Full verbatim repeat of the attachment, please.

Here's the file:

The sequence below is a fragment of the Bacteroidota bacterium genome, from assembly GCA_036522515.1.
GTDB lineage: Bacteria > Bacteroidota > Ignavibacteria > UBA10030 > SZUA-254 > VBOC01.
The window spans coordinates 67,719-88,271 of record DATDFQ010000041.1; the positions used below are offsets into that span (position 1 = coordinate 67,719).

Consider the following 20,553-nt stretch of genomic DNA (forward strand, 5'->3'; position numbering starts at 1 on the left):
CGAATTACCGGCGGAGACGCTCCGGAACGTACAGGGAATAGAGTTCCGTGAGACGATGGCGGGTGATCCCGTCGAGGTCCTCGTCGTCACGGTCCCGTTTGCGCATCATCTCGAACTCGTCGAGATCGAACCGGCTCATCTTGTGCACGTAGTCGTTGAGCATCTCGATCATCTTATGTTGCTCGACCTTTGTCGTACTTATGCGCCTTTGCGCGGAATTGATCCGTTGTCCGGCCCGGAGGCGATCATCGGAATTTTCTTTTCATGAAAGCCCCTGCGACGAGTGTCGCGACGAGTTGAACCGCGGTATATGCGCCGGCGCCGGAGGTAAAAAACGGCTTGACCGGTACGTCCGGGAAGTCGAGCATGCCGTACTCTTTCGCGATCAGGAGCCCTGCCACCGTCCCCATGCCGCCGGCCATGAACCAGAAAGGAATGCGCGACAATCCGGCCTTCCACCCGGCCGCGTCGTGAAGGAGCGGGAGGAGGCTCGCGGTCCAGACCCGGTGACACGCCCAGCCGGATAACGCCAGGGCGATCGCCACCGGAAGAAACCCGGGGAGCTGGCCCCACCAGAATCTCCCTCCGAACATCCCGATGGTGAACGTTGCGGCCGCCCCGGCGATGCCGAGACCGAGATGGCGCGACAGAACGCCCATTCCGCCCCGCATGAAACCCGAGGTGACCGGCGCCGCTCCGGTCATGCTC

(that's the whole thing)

The sequence below is a fragment of the Bacteroidota bacterium genome, from assembly GCA_036522515.1.
GTDB lineage: Bacteria > Bacteroidota > Ignavibacteria > UBA10030 > SZUA-254 > VBOC01.
The window spans coordinates 67,719-88,271 of record DATDFQ010000041.1; the positions used below are offsets into that span (position 1 = coordinate 67,719).

Consider the following 20,553-nt stretch of genomic DNA (forward strand, 5'->3'; position numbering starts at 1 on the left):
CGAATTACCGGCGGAGACGCTCCGGAACGTACAGGGAATAGAGTTCCGTGAGACGATGGCGGGTGATCCCGTCGAGGTCCTCGTCGTCACGGTCCCGTTTGCGCATCATCTCGAACTCGTCGAGATCGAACCGGCTCATCTTGTGCACGTAGTCGTTGAGCATCTCGATCATCTTATGTTGCTCGACCTTTGTCGTACTTATGCGCCTTTGCGCGGAATTGATCCGTTGTCCGGCCCGGAGGCGATCATCGGAATTTTCTTTTCATGAAAGCCCCTGCGACGAGTGTCGCGACGAGTTGAACCGCGGTATATGCGCCGGCGCCGGAGGTAAAAAACGGCTTGACCGGTACGTCCGGGAAGTCGAGCATGCCGTACTCTTTCGCGATCAGGAGCCCTGCCACCGTCCCCATGCCGCCGGCCATGAACCAGAAAGGAATGCGCGACAATCCGGCCTTCCACCCGGCCGCGTCGTGAAGGAGCGGGAGGAGGCTCGCGGTCCAGACCCGGTGACACGCCCAGCCGGATAACGCCAGGGCGATCGCCACCGGAAGAAACCCGGGGAGCTGGCCCCACCAGAATCTCCCTCCGAACATCCCGATGGTGAACGTTGCGGCCGCCCCGGCGATGCCGAGACCGAGATGGCGCGACAGAACGCCCATTCCGCCCCGCATGAAACCCGAGGTGACCGGCGCCGCTCCGGTCATGCTC